Fully Involved

Fully Involved

4.4 7
by Erin Dutton

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Bold Strokes Books
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Product dimensions:
5.42(w) x 8.42(h) x 0.64(d)
Age Range:
18 Years

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Fully Involved 4.5 out of 5 based on 0 ratings. 8 reviews.
Sage320 More than 1 year ago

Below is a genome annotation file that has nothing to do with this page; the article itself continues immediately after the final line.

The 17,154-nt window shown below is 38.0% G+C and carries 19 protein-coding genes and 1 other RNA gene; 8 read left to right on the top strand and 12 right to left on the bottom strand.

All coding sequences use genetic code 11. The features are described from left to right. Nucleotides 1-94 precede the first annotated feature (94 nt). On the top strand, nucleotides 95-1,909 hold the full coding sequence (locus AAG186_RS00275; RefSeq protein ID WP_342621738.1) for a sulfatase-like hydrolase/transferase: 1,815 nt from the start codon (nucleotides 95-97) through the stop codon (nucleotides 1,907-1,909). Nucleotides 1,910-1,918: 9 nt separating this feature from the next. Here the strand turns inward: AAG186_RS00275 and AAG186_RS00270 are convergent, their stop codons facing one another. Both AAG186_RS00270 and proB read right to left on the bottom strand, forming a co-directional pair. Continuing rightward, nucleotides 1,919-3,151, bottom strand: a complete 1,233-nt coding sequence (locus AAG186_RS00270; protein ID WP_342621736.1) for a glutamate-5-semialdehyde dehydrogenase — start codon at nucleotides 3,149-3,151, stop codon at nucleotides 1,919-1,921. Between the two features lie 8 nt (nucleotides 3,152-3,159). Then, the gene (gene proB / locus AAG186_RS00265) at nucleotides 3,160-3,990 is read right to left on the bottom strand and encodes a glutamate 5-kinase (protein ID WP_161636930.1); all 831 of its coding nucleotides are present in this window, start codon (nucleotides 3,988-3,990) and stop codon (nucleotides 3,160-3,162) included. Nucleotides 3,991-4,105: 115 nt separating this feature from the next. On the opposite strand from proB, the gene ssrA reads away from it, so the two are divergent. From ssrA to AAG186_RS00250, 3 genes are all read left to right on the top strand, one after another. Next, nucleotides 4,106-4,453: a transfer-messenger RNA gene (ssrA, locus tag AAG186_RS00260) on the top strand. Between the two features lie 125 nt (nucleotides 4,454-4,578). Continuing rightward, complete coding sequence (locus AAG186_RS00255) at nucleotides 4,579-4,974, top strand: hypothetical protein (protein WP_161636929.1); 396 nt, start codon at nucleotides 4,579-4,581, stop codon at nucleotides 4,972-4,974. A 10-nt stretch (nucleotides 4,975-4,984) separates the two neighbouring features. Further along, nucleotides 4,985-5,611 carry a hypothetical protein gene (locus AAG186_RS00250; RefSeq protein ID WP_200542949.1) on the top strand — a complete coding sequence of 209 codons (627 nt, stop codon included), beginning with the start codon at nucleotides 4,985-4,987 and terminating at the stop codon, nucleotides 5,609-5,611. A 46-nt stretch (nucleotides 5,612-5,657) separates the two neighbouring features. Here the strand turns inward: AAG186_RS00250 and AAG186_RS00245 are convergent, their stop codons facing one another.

Reid Webb and Jimmy Grant had been friends since they were children. Where you saw one, you saw the other. It was only natural that they would decide together to become firefighters and that they would end up in the same station. They depended on each other for everything and their families formed one extended family. When Jimmy's wife died in an accident, Reid and her mother stepped in to help raise Jimmy's young son, Chase. What they didn't count on was Jimmy dying in a fire under circumstances that leave Reid believing she caused his death. Now she knows she has to help provide stability in Chase's life and that means dealing with his Aunt Isabel, who arrives to be Chase's guardian. Reid fell in love with her when they were much younger, but she thought Isabel was straight and she was Jimmy's sister, so definitely forbidden territory. Isabel has her own feelings about Reid. When they were children she resented the relationship Jimmy had with Reid and not with her. Now, she blames Reid for her brother's death, not so much for the accident, but because she drew him into the life of firefighting. What they have in common is a love for Chase and the determination they both have to give him the best life possible now. As the two women struggle with their grief and anger, they realize they have to work together and then that an attraction is growing between them. There are a lot of issues that have to be resolved before they can decide if they want to be "fully involved," maybe too many issues. Erin Dutton does an exceptional job of creating the personalities of her players. Reid Webb is a strong character - brave, stoic, guilt ridden. She has the patience to deal with a small child and his hurt, but not with the woman she loves. Isabel is a study in contradictions, one moment admiring Reid for the courage she shows and how she seems to instinctively understand Chase, and the next hating her for what happened to Jimmy. Chase struggles to be the "man" he knows his father would want him to be while trying to understand how one little fellow could have so many bad things happen to him. The strength of the characters' emotions pour from the page and will catch the reader up in the story. This is not a sad book, but there are certainly parts that will cause tears to rise. Yet, it is also a story of hope, of how people can put their lives back together after great tragedy and how the definition of "family" needs to be revised for the world today. This is one of the better books out there to read. It's also worth mentioning that this book has one of the best covers that has been out in a long time. It totally evokes the spirit of the book.
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